Currency Market Rocked by Rising U.S. Dollar: Stock Market Crash & Financial Crisis Ahead?

currency market

Currency Market Fluctuating Wildly Thanks to U.S. Dollar

There’s turmoil in the global currency market, and it could get much worse. This could adversely affect the stock market, commodities, and the financial system—and could even lead to defaults.


Here’s a snapshot of what’s been happening.

Since the Federal Reserve started taking a tough stance against inflation and raising its benchmark interest rate, the U.S. dollar started to get attention and move higher. Since the dollar acts as a gravitational force in the global economy, other currencies started to fall.

Look at the chart below. It plots the performance of the U.S. dollar compared to other major currencies.

The U.S. dollar has surged by 29.4% against the Japanese yen. Recently, the British pound has collapsed to historic lows; it has gone down by close to 26% against the U.S. dollar. The Australian and New Zealand dollars are both down by more than 20% against the U.S. dollar.


The only two major currencies that aren’t down by much compared to the U.S. dollar are the Canadian dollar and the euro. However, given the headwinds in the eurozone and the Canadian economy, it wouldn’t be surprising to see these two currencies depreciate a bit more.

Chart courtesy of

The moves in the currency market over the past year haven’t been normal whatsoever. Major currencies tend to be relatively stable; in any given year, a 10% move up or down would be considered huge. So, the recent moves by the yen, the pound, and other currencies shouldn’t be taken lightly.

Most investors don’t have to think much about the currency market on a regular basis, mainly because—the vast majority of the time—currencies aren’t very volatile. But now investors really have to consider what’s happening with currencies.

Profits Could Tumble; Financial System Could Get Stressed

Problems in the currency market could create problems for companies that are traded on the stock market, specifically the ones with global operations. If the companies report in U.S. dollars, wild moves in the currency market could drag their revenues and earnings down, even if their business is growing. This will hurt their stock prices.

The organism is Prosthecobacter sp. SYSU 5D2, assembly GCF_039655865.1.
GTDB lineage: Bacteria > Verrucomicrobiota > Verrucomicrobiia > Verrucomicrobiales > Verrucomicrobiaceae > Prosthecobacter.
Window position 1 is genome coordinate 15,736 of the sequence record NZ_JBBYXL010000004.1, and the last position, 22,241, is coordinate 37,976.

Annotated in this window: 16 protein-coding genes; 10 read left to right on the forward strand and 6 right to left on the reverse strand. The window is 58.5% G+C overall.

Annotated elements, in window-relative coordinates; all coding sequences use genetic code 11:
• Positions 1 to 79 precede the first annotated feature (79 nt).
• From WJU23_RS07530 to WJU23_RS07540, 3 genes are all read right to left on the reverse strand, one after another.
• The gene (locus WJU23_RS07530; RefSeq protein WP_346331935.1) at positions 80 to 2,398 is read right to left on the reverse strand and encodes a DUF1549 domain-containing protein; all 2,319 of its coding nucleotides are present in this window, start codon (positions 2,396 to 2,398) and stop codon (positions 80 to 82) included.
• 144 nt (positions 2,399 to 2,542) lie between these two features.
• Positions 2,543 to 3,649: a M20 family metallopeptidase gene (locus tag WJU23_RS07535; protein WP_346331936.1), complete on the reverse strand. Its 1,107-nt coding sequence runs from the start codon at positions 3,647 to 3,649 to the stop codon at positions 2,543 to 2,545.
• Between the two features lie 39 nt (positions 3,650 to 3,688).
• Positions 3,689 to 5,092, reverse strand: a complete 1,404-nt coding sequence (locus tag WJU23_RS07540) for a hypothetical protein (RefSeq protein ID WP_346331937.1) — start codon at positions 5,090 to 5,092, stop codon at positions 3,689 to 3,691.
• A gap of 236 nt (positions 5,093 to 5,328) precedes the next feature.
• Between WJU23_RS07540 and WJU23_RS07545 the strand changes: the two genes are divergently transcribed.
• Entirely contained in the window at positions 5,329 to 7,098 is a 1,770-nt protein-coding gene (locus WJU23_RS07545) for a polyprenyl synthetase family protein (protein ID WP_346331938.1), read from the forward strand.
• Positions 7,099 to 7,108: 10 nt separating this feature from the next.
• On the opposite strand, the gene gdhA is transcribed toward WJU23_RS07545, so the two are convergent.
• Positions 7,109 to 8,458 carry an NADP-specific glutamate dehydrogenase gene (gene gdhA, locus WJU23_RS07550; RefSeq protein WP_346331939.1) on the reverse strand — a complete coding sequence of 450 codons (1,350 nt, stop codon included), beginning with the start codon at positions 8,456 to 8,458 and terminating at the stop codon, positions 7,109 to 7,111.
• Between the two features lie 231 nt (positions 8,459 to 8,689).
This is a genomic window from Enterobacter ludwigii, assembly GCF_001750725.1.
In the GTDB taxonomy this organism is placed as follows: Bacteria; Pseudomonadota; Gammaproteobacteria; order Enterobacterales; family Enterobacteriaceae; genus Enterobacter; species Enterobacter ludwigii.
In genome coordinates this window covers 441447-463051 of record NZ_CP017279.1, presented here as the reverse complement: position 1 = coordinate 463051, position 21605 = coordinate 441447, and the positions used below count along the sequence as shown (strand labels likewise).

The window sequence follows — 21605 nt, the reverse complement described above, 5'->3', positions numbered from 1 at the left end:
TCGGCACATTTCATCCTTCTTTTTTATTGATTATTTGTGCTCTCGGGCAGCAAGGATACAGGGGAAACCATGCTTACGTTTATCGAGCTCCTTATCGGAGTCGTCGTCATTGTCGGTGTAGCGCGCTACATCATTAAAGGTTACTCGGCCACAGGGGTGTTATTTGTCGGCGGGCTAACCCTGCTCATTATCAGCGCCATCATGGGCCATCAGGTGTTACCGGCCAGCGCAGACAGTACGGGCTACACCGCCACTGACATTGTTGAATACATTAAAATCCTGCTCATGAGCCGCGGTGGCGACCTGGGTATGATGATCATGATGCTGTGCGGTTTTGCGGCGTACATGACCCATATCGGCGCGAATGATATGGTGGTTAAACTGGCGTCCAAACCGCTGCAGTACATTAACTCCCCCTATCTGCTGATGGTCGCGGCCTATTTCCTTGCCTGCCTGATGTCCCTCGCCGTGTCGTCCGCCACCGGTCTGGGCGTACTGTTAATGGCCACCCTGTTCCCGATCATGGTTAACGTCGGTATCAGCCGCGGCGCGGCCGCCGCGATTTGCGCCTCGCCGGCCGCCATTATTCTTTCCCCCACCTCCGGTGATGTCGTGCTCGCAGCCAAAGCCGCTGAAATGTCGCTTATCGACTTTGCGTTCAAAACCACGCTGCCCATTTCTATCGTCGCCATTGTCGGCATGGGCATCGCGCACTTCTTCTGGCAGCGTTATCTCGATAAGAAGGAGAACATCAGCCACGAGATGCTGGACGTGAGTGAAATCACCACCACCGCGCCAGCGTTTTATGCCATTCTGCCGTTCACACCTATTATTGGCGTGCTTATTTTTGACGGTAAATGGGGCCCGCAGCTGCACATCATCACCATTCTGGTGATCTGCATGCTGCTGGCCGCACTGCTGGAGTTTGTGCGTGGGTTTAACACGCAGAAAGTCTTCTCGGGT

Roughly 40% of the sales by S&P 500 companies are derived outside of the U.S., so roughly 40% of their sales could be affected by wild moves in the currency market.

Companies’ financial performance is just one piece of a giant puzzle when it comes to wild moves by currencies. The global financial system can also be significantly affected.

If you had asked strategists, economists, and analysts a year ago about where they thought the value of the yen, the pound, and the euro would be now, the vast majority of them wouldn’t have seen the recent moves coming.

That said, at the end of the second quarter of this year, U.S. banks had derivatives backed by foreign exchange rates with a notional value of close to $42.0 trillion and various maturity dates. (Source: “Quarterly Report on Bank Trading and Derivatives Activities: Second Quarter 2022,” Office of the Comptroller of the Currency, last accessed September 28, 2022.)

When it comes to derivatives, there are two parties involved in a transaction. With wild currency fluctuations, it’s possible that some parties will be on the wrong side of trades. If no one predicted the currency moves we are seeing now, it’s very likely that some banks will be on the wrong side of trades.

Since $42.0 trillion is such a big amount, a small number of derivatives going in the wrong direction could create havoc in the financial system and ultimately have impacts on all sorts of financial markets, be it debt, stock, or commodity.

Those Who Own Debt in Dollars Could Be Hurt

Countries and companies around the world issue debts in U.S. dollars. Since the dollar is a reserve currency, it’s easier to attract investors’ attention when debt is issued in U.S. dollars.

A rising dollar could create many problems for companies and countries that have issued dollar-denominated debt. All of a sudden, they’ll owe more than they did a year ago (depending on where they’re located). For countries, it increases the odds of debt defaults. For companies, it hurts their bottom line and increases the odds of defaults if business isn’t good.

Dear reader, the turmoil in the currency market is probably one of the most underreported stories in the mainstream financial press. But it doesn’t mean investors shouldn’t care. The currency market could increase risks for investment portfolios, so don’t get complacent.

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